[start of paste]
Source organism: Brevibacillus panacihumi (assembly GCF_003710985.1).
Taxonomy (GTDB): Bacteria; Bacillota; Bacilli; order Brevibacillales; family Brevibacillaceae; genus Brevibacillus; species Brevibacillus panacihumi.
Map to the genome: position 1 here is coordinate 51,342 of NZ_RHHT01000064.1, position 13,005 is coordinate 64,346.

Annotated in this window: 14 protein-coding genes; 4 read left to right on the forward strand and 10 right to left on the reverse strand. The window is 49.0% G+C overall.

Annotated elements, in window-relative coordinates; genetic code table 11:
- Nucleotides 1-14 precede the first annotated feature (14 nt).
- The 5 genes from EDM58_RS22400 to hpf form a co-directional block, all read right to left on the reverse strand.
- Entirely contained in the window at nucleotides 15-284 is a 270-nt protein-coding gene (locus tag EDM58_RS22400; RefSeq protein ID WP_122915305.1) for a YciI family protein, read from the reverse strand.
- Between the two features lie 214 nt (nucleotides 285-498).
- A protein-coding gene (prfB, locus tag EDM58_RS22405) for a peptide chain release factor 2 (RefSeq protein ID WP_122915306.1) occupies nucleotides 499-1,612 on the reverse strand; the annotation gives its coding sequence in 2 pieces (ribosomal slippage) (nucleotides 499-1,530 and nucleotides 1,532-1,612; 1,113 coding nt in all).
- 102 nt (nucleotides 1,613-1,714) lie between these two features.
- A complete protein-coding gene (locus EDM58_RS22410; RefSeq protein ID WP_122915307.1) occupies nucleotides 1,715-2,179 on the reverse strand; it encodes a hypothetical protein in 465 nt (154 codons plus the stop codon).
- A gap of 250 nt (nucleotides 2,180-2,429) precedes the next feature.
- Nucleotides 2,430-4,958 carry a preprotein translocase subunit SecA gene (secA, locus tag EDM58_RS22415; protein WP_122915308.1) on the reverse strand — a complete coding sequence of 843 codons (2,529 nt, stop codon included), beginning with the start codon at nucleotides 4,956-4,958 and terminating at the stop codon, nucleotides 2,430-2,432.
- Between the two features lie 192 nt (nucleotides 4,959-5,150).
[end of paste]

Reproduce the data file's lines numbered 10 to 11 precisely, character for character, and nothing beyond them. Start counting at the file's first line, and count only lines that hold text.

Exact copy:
- A protein-coding gene (prfB, locus tag EDM58_RS22405) for a peptide chain release factor 2 (RefSeq protein ID WP_122915306.1) occupies nucleotides 499-1,612 on the reverse strand; the annotation gives its coding sequence in 2 pieces (ribosomal slippage) (nucleotides 499-1,530 and nucleotides 1,532-1,612; 1,113 coding nt in all).
- 102 nt (nucleotides 1,613-1,714) lie between these two features.